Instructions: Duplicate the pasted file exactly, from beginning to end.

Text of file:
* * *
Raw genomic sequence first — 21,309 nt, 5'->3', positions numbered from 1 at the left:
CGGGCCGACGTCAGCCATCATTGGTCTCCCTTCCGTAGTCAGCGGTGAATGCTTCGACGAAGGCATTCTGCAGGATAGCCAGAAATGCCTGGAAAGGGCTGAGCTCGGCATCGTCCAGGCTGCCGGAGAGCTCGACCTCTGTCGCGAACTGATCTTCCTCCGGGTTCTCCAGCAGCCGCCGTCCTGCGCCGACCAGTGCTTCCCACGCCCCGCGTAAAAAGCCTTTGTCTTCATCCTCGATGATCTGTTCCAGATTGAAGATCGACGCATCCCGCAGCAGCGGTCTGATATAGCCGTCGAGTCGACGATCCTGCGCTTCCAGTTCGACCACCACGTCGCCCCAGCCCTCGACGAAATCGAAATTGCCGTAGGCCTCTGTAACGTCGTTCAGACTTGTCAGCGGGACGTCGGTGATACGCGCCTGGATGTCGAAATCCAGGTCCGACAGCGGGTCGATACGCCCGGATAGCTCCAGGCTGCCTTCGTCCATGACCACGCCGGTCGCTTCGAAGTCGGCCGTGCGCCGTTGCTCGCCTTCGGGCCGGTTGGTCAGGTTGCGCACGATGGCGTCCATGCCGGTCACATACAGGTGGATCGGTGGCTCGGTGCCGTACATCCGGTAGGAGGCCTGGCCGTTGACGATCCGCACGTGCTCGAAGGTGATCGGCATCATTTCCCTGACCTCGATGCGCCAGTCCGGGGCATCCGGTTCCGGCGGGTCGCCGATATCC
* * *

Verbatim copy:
Raw genomic sequence first — 21,309 nt, 5'->3', positions numbered from 1 at the left:
CGGGCCGACGTCAGCCATCATTGGTCTCCCTTCCGTAGTCAGCGGTGAATGCTTCGACGAAGGCATTCTGCAGGATAGCCAGAAATGCCTGGAAAGGGCTGAGCTCGGCATCGTCCAGGCTGCCGGAGAGCTCGACCTCTGTCGCGAACTGATCTTCCTCCGGGTTCTCCAGCAGCCGCCGTCCTGCGCCGACCAGTGCTTCCCACGCCCCGCGTAAAAAGCCTTTGTCTTCATCCTCGATGATCTGTTCCAGATTGAAGATCGACGCATCCCGCAGCAGCGGTCTGATATAGCCGTCGAGTCGACGATCCTGCGCTTCCAGTTCGACCACCACGTCGCCCCAGCCCTCGACGAAATCGAAATTGCCGTAGGCCTCTGTAACGTCGTTCAGACTTGTCAGCGGGACGTCGGTGATACGCGCCTGGATGTCGAAATCCAGGTCCGACAGCGGGTCGATACGCCCGGATAGCTCCAGGCTGCCTTCGTCCATGACCACGCCGGTCGCTTCGAAGTCGGCCGTGCGCCGTTGCTCGCCTTCGGGCCGGTTGGTCAGGTTGCGCACGATGGCGTCCATGCCGGTCACATACAGGTGGATCGGTGGCTCGGTGCCGTACATCCGGTAGGAGGCCTGGCCGTTGACGATCCGCACGTGCTCGAAGGTGATCGGCATCATTTCCCTGACCTCGATGCGCCAGTCCGGGGCATCCGGTTCCGGCGGGTCGCCGATATCC